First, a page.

Creative Capitalism and Social Entrepreneurship

This NYTimes article is a must read for anyone interested in the field of social entrepreneurship:

Can Businesses Do Well and Do Good? – Economix Blog –
“The question of creative capitalism is whether there is some role for institutions that falls between traditional profit-making and nonprofit firms. Is the world being well served with these two clearly distinguished types of entities, one of which serves only shareholders and the other of which has some other goal? Does it make sense to consider hybrid organizations that have an obligation to earn financial returns, for some of their investors, and social returns for others?”

One possibility that this article fails to address is the for-profit entity that is wholly owned by an individual or group of individuals who seek a set return while allocating further gains towards furthering their mission, be it supporting the arts, fighting poverty, increasing the availability of educational resources, or a host of other worthy endeavors.

Old Wheel (Photo by iCampbeℓℓ)
Old Wheel (Photo by iCampbeℓℓ)

Shareholders are not necessarily part of the picture for all businesses, especially in the age of Web 2.0 startups. It is possible to bootstrap a small company, and maintaining full control of the company simplifies a number of questions that this article raises about serving shareholders or social good. If the company management is also the owners, then the decisions are more simple (though not necessarily easy). Furthermore, just because a company is small doesn’t mean that it can’t have wide impact.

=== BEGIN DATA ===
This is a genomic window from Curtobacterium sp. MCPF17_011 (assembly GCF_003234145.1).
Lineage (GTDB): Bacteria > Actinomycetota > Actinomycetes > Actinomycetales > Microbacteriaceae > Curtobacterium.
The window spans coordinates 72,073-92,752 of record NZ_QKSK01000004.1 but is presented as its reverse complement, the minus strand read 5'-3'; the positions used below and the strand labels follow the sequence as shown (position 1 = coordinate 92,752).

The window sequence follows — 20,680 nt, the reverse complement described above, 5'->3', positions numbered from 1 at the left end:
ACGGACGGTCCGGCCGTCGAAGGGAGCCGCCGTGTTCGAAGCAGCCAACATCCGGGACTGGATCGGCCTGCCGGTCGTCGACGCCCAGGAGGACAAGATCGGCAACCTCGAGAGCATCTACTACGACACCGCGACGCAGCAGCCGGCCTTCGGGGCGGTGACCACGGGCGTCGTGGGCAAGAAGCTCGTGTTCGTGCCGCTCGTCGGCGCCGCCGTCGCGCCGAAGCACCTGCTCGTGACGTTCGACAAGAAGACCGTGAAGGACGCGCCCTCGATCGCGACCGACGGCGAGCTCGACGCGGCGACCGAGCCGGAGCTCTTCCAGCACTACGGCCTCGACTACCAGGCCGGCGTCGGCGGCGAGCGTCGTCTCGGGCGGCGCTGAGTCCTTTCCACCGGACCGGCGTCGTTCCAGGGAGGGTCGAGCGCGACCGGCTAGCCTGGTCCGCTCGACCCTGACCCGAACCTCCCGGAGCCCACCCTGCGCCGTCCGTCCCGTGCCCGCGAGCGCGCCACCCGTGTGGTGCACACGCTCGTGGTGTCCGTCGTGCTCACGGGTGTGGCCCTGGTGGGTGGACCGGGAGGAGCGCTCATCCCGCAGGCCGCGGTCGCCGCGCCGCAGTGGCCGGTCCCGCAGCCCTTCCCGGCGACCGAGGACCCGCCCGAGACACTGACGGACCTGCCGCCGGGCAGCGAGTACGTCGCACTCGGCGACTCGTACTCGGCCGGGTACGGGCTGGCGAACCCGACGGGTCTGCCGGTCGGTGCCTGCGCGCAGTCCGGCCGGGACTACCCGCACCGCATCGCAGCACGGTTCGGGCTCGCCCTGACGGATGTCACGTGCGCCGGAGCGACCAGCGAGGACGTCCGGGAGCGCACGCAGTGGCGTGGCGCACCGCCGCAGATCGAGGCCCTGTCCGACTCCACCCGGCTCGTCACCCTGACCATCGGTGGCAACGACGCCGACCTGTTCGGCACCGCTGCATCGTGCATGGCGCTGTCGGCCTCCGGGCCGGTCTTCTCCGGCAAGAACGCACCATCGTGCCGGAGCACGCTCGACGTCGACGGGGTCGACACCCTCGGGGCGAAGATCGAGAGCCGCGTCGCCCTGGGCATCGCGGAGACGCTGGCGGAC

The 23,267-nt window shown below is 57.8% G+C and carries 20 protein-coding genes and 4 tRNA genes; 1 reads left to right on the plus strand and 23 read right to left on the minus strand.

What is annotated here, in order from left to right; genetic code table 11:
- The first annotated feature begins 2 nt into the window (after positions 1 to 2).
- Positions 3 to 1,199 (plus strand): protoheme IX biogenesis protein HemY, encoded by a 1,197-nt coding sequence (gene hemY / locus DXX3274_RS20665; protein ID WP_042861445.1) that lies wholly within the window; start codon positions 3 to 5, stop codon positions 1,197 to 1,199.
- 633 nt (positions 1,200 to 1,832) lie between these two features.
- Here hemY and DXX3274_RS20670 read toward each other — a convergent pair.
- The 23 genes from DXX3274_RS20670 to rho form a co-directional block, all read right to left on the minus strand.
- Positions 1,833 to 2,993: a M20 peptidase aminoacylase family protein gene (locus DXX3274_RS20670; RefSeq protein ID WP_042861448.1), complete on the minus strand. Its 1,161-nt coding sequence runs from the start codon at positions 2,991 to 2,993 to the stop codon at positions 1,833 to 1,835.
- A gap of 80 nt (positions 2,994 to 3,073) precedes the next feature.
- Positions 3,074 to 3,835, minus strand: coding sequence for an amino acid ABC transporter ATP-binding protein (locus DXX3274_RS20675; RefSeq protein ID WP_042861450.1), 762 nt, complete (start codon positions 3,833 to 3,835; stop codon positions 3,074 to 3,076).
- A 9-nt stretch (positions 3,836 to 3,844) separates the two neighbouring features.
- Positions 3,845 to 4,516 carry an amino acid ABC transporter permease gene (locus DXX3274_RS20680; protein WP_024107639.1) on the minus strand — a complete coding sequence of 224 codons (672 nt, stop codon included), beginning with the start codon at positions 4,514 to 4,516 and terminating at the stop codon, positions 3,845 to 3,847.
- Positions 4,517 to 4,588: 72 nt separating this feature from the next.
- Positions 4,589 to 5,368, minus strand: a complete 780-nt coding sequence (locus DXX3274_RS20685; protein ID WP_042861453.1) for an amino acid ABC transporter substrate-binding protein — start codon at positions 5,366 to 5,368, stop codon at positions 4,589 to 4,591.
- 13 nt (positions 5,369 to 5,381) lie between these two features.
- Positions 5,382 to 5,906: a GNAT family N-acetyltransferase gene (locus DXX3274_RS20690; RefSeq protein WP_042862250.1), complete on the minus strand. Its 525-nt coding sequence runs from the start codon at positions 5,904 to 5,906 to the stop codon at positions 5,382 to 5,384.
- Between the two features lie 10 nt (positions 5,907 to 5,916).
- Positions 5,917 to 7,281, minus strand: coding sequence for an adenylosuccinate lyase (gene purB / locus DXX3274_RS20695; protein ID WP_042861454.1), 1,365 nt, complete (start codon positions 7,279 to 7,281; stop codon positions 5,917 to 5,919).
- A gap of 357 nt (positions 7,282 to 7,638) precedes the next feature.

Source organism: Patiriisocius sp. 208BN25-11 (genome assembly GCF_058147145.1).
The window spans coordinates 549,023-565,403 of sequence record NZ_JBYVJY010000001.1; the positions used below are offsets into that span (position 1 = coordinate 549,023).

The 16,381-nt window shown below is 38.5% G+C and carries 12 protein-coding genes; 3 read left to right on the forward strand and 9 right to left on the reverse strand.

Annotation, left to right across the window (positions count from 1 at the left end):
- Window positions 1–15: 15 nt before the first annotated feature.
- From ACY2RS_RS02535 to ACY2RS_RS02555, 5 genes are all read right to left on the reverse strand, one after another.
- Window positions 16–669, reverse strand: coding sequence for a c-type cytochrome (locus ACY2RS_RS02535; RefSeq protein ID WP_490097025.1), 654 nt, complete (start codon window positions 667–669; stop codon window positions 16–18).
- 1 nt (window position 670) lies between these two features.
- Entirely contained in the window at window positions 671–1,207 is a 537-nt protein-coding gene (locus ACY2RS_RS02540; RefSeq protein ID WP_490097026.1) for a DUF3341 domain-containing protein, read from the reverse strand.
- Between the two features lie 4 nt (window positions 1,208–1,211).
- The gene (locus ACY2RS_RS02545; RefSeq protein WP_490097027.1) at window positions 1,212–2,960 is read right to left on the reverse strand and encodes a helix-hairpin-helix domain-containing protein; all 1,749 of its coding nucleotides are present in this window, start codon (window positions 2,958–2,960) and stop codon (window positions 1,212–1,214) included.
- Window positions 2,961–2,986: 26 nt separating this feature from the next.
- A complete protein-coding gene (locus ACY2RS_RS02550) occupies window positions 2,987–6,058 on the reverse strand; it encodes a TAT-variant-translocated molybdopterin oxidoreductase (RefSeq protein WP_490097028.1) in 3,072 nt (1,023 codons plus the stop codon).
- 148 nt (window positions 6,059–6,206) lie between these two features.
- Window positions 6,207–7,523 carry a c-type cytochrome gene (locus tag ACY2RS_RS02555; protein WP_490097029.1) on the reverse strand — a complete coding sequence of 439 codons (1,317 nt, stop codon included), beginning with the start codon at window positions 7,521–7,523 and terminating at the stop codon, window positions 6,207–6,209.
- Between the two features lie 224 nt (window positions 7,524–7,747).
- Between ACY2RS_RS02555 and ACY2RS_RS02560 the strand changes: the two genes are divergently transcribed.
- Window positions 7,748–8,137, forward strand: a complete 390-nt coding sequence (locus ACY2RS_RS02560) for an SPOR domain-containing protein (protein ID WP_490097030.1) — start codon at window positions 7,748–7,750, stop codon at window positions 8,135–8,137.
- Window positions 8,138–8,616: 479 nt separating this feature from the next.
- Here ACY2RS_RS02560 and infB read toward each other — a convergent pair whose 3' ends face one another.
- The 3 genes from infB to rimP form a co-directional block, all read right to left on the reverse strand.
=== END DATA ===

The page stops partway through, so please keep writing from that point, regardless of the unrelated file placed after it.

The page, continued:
One of the most exciting aspects of technological advancement is the capacity to amplify and scale the result of effort, from the wheel to the internet. The potential to turn a small investment into lasting social change is a large draw for many people entering the social entrepreneurship field.

CodeKindness Pairs Nonprofits with Technology Volunteers

CodeKindness Logo
CodeKindness: Mobilizing Technology Volunteers for Social Good

CodeKindness is designed to help technologically skilled volunteers support nonprofits by working on projects of a variety of flavors including social networking, web design and development, hardware, and databases.

Nonprofits can create an account and post a request, which is then approved by CK. Word then goes out by RSS, email, and social networks, as well as on the website itself, about the opportunity, and volunteers can sign up to show interest in the project.

Once the nonprofit’s project manager picks a volunteer, CK helps them keep track of progress and encourages the project manager to check in with their volunteer once a week until the project is completed. After completion, the project manager is encouraged to thank the volunteer by sending them a CodeKindess t-shirt, whose purchase supports CK.

The nonprofit then rates the volunteer and statistics are shown on the site. Currently there is a relatively small amount of activity, with 2 projects completed and 4 more in progress. There are 20 open projects and 24 technology volunteers, so the balance seems to be working out well so far.

I like CK’s approach to social entrepreneurship and I encourage you to head over there and browse the projects if you are technically inclined, or register if your nonprofit needs technical assistance. Time will tell whether this model will be successful, but I applaud the effort and I imagine that both the developers and the nonprofits that get involved will realize substantial returns.